“Wait a minute, I´m not there yet” Wright shouted. He barely managed to jump aboard, before the man pulled out the last pin, moved the plank to the side and closed the gate to the deck.

“I´m too bloody old for all this,” Wright muttered. He dumped his case with the rest of the luggage, and reluctantly joined the others who had congregated at the rear of the boat.

 This area was set out with cushions on wooden benches that were fixed to the floor. Plenty of room for the 8 guests, who sat and watched as Alicante began to slowly disappear behind them.

 “Ladies and gentlemen, I have been asked to welcome you aboard. Your trip will not be too long as we travel down the beautiful coastline. We will bring nibbles to you in half an hour,” announced a young Spanish woman. “Please enjoy your trip and the Cava my colleague is handing round.”

Davies took a glass of the Cava that was offered, as Wright sat down next to her.

“Thanks, I need this,” she said to the girl serving, “even if it is a bit early in the day.”

“Yes, thank you,” Wright said as he took his drink. “I didn´t get much breakfast, so I hope the nibbles have some substance,” he said to anyone listening.

“I doubt it,” Jayasinghe murmured, his bow tie looking strangely out of place on the dishevelled ferry.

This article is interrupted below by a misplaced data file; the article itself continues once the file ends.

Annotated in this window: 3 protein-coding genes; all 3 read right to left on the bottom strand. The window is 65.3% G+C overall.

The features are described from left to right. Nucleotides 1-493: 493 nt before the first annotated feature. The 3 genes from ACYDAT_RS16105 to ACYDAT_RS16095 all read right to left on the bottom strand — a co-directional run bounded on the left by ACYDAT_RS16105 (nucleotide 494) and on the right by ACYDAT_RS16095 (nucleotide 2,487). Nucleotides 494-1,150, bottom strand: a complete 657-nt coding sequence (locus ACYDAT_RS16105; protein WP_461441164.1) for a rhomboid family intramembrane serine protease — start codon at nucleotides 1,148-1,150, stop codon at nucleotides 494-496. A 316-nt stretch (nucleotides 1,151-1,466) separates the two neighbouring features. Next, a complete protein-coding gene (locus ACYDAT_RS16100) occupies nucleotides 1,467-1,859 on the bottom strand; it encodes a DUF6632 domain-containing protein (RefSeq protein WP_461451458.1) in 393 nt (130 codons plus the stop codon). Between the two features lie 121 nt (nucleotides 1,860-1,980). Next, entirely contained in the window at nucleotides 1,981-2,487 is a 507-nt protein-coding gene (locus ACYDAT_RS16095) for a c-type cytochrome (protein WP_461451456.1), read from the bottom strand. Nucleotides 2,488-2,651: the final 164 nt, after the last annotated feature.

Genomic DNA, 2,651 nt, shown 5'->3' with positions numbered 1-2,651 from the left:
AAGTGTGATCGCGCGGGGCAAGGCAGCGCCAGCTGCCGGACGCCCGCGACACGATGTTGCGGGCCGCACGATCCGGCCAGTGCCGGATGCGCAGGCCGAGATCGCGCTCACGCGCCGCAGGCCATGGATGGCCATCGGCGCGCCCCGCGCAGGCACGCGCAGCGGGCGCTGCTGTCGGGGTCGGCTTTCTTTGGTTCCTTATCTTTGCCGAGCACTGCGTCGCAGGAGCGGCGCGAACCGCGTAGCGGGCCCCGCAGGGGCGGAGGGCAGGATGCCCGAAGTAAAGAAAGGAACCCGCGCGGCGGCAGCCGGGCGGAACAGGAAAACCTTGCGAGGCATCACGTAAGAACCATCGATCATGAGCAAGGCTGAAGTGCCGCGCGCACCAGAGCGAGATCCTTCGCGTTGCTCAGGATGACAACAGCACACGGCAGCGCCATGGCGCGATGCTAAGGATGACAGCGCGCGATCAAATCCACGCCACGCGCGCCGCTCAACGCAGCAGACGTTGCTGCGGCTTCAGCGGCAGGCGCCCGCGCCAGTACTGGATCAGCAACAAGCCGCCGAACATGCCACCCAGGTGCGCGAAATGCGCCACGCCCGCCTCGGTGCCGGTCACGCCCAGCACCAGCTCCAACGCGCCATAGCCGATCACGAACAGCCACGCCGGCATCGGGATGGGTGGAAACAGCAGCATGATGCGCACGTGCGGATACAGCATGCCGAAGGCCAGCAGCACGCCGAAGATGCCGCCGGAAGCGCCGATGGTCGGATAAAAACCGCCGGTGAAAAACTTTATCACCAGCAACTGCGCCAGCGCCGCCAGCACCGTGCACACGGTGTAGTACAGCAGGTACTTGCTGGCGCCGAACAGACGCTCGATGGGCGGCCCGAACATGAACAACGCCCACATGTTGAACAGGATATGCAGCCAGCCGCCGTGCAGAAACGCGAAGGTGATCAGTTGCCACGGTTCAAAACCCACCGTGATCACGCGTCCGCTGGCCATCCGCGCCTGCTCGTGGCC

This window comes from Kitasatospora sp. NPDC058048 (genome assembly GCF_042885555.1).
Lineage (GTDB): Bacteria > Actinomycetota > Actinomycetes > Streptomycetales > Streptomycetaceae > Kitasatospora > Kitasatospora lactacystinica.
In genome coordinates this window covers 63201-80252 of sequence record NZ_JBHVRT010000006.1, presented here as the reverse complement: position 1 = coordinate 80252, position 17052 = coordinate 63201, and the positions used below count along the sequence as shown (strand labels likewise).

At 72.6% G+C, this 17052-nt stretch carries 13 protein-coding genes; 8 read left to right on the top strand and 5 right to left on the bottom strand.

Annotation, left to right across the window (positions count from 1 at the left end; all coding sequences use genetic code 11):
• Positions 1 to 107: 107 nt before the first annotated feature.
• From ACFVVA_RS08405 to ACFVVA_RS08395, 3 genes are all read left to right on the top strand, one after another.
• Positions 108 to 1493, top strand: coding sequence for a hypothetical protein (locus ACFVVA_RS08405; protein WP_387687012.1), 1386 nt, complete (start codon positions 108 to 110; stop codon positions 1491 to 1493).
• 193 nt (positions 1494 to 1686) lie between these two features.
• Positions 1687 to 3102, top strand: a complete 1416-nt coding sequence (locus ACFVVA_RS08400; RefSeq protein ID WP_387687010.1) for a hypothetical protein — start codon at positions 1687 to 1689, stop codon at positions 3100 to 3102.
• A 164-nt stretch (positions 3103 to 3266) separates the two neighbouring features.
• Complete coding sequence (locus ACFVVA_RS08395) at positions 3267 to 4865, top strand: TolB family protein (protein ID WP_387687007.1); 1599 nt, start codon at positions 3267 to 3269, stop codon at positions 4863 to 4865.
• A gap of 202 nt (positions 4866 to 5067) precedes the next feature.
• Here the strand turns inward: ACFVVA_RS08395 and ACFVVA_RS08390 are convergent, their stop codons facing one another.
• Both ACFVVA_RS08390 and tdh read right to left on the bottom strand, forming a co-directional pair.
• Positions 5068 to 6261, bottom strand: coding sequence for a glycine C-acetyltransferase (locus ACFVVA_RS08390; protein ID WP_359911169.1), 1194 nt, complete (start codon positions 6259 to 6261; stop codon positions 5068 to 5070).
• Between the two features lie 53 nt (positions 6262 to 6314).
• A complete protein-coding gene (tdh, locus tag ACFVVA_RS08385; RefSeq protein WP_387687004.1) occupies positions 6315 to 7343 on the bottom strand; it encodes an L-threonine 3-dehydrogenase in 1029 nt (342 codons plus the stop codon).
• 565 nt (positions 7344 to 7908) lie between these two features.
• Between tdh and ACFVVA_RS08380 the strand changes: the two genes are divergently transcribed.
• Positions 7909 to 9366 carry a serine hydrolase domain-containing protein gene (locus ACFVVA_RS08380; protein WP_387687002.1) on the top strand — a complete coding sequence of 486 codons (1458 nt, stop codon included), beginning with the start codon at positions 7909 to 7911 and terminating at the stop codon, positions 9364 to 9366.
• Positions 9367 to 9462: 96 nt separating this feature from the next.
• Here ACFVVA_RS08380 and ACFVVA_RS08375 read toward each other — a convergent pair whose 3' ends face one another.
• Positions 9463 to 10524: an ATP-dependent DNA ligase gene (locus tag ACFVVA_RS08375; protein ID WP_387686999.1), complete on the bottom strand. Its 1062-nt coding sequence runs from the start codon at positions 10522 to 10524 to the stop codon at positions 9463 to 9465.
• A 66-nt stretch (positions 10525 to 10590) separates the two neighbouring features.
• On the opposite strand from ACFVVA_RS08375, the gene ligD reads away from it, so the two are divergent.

“Does anyone know anything about this Irma Iller?” Barton asked, approaching the group.

His question was met with shoulder shrugs and shaking heads.

 “I´ve just spoken to the captain, he got the booking through the internet,” Barton continued. Jesus told me the same thing. Don’t you think it’s a little strange?”

“Agents work in funny ways. So do publishers,” Marvin commented.

“Yes, possibly, but still….”

“Maybe we’re just going to be on that island all alone,” said Rollinson nervously.

“Apparently not,” Barton answered. “According to El Matador up there, they’ll be staff on the island looking after us. He doesn’t know who they are, but he’s been told we’ll be met when we reach the island.”

 “Then I suppose we shall just have to wait” Lennick said, helping herself to another glass of Cava. “I have to say, this is rather nice.”

The journey wasn´t as quick as they had hoped; the wind was gathering strength. Clearly a storm was approaching.

By the time they reached the shoreline of the island, they were thoroughly fed up and miserable. Disembarking the boat, they were directed along a wooden pathway to the large villa that stood alone on a windswept hill.

Reaching the entrance, the door was flung open and two women came out to greet them.